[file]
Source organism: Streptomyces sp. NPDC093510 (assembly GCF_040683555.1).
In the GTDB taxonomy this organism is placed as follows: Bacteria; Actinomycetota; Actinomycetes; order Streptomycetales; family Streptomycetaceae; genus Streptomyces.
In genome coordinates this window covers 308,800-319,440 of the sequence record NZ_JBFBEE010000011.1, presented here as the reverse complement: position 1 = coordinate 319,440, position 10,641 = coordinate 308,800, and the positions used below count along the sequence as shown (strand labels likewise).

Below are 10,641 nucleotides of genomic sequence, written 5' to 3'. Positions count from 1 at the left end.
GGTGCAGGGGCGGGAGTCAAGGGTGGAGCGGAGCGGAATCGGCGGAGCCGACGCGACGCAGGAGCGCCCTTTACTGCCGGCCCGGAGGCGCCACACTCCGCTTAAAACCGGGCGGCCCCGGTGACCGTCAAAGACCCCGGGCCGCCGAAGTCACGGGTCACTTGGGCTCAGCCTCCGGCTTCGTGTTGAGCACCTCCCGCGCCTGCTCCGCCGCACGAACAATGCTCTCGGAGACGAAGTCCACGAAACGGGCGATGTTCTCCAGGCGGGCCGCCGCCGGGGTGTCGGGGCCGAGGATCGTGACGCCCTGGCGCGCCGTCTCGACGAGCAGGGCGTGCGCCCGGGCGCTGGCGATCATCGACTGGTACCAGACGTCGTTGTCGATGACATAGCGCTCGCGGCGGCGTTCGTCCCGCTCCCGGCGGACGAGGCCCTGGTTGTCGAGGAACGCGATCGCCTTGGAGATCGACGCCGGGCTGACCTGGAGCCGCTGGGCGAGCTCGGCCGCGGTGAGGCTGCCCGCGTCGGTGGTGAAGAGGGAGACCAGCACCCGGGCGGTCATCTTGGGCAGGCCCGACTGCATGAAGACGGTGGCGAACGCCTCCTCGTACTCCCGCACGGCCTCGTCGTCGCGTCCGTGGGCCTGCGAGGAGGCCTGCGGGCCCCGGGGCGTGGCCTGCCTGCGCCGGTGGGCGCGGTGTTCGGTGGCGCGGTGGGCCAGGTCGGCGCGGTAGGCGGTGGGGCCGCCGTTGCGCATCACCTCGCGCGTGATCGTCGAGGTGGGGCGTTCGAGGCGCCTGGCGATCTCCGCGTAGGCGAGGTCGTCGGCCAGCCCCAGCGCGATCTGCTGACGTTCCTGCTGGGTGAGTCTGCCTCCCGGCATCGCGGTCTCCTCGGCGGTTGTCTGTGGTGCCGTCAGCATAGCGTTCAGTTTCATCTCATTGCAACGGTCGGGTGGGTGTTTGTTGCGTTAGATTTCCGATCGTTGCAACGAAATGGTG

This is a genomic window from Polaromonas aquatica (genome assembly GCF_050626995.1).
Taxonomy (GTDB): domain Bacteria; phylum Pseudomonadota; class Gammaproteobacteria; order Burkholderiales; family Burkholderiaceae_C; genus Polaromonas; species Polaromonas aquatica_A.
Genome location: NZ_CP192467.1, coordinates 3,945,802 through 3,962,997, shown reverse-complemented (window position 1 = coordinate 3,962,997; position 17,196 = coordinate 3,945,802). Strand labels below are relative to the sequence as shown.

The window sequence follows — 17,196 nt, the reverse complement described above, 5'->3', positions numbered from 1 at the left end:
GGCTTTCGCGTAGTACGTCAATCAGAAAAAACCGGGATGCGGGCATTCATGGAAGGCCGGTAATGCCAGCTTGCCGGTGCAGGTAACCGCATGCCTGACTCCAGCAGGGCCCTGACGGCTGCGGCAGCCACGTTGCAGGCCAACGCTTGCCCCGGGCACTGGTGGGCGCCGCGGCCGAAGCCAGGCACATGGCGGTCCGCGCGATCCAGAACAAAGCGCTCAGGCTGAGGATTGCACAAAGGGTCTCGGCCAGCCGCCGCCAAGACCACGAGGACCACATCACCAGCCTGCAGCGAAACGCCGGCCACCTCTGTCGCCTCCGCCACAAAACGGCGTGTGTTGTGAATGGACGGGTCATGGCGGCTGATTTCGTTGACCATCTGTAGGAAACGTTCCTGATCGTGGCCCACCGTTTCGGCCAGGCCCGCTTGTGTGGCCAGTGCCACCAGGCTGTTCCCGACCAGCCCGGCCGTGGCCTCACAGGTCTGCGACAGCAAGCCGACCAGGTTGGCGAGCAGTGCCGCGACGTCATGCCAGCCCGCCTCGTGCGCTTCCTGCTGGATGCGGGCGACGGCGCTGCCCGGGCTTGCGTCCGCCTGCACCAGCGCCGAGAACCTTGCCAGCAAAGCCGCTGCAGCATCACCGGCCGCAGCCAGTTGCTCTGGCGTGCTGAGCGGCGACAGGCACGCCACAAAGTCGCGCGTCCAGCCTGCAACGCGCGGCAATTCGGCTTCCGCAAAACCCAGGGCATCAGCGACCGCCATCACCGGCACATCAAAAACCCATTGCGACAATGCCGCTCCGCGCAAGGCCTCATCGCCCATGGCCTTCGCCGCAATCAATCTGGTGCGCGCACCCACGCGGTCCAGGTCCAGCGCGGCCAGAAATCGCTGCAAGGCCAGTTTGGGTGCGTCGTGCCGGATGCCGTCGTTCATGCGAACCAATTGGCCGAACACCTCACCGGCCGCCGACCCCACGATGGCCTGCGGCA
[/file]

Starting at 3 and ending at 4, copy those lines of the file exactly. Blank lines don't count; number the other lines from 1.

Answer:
In genome coordinates this window covers 308,800-319,440 of the sequence record NZ_JBFBEE010000011.1, presented here as the reverse complement: position 1 = coordinate 319,440, position 10,641 = coordinate 308,800, and the positions used below count along the sequence as shown (strand labels likewise).

Below are 10,641 nucleotides of genomic sequence, written 5' to 3'. Positions count from 1 at the left end.